D-2 partnership gives students a head start

Feb. 22, 2010

Kay Wynarsky
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UCCS is teaming up with local high schools in District Two to create a new initiative intended to help prepare students to start thinking about college realistically at a younger age.

Developed through the Chancellor’s Leadership Class (CLC), the program will give students a head start on college visits by giving them tours of the UCCS campus and discussing the application process, as well as providing some advice on how to succeed in college. The visit to UCCS is also intended to give the students an introduction to the school as a possibility for their higher education.

Robert Wonnett, formerVice Chancellor for Student Success, said he and those in charge of initiating the partnership chose District Two because they wanted to pick a district that was not often selected to participate in such initiatives. “D-11 and D-12 are closer and usually selected for these kinds of things. But we wanted to reach out to districts that aren’t typically chosen. We want to give potential first generation college students an idea of school.”

Wonnett  hopes the program “will do service by teaching students leadership,” he said. “Our mission is to educate southern Colorado.”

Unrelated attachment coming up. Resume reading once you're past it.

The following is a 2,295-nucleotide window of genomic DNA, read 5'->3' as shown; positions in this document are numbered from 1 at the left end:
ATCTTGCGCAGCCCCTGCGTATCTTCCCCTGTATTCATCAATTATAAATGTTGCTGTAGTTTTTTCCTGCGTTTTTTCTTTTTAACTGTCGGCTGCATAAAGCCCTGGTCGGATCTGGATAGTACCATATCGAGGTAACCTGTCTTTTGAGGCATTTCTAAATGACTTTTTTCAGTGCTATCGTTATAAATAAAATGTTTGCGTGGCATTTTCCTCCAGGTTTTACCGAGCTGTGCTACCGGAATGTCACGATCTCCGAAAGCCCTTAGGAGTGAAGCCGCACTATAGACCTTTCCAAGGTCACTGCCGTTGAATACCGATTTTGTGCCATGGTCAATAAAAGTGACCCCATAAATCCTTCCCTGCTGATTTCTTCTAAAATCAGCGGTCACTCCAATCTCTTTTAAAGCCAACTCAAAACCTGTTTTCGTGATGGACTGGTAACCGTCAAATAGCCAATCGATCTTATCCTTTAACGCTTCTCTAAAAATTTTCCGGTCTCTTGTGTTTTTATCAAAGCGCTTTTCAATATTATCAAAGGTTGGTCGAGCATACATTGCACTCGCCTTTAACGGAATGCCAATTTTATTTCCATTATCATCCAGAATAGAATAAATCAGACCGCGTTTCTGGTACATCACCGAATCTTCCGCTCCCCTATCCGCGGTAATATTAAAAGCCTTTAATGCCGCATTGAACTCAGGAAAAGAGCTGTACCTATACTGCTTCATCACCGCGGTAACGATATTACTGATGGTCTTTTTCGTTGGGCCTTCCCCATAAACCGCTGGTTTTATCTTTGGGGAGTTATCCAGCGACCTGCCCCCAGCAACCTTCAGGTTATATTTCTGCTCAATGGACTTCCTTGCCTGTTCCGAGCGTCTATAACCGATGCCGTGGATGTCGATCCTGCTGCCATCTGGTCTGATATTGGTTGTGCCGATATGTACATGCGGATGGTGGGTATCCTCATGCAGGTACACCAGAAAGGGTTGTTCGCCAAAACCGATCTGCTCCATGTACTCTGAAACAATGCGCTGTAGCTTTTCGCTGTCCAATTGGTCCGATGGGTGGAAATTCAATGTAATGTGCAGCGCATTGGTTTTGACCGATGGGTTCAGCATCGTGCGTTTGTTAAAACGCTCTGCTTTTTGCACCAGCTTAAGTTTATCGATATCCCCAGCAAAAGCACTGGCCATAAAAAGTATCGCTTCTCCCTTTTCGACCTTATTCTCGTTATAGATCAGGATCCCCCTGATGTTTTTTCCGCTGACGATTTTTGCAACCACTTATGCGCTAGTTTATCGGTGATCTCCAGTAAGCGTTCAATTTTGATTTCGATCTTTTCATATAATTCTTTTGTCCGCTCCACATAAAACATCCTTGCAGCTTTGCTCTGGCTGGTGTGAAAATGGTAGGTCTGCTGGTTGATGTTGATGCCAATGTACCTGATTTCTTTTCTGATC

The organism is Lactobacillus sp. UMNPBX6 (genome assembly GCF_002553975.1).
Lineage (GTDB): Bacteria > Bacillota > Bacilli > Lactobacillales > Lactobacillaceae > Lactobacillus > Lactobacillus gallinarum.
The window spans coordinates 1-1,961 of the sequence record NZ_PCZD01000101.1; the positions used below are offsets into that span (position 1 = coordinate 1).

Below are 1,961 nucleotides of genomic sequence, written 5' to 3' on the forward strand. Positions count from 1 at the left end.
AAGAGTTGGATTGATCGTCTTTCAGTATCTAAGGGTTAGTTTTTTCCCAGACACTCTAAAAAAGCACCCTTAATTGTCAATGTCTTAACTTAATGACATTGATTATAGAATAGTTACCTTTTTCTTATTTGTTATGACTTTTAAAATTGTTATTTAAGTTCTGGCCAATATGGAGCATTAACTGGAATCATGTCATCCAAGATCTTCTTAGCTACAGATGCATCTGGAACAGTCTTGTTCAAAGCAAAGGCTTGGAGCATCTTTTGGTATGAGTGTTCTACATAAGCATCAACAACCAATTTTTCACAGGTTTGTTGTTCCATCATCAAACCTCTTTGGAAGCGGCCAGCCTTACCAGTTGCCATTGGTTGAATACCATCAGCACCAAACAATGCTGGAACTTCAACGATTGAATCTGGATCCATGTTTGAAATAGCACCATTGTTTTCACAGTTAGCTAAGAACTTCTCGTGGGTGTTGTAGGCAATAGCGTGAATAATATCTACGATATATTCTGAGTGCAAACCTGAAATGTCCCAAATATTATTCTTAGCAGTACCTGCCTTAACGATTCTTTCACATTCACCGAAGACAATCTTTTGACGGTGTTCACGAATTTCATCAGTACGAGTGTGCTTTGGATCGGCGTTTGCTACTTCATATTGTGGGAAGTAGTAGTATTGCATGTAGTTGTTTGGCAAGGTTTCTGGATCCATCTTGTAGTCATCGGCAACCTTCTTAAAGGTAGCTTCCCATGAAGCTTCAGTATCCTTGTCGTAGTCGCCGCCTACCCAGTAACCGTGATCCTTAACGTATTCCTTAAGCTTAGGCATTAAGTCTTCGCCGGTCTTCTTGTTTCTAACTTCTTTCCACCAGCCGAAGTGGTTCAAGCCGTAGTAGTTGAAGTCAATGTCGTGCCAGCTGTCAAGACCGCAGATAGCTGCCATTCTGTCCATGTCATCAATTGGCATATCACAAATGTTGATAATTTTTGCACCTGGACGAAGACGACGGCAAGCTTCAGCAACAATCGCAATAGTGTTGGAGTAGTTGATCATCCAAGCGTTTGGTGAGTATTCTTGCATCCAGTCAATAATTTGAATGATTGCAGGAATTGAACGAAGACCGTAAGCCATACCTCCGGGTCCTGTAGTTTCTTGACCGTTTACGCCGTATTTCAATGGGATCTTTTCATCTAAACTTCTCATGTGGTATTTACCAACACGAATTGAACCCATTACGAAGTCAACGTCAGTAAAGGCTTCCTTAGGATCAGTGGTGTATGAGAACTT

Wonnett is working with teachers to create workshops between groups, such as the 21st Century Program, an excelled educational program students and CLC scholars volunteer for  in the Springs.

Last Thursday, Harrison High School’s 21st Century Program students came to campus to learn not only about UCCS, but about the steps necessary to enter college as well.

A primary objective of the program is to give kids who want to get into college but may not  have the funds to do so, an understanding that higher education is still a possibility.

A ninth grader in the program, Derek Davis, said that he is hoping to  attend either UCCS or the Air Force Academy. But with his mom currently out of work, he, like many other students, worries about how to pay for higher education. During their visit the students were spoken to about financial aid, grants, loans, working on campus and scholarships as their most promising options for assistance in paying for school. 

Before taking a tour of the campus, students were given information on UCCS as well as information on support and help to be successful in college. MOSAIC Director Anthony Cordova spoke to the Harrison students about his own school experience and why it was so essential for him to attend college in order to move up in the job world. They were also told about the differences between high school and college; how they will have independence and will need to be responsible for their own actions.

To make sure they were considering higher education seriously, students were asked how they are preparing for college. One replied, “We are starting to worry about our GPA now.”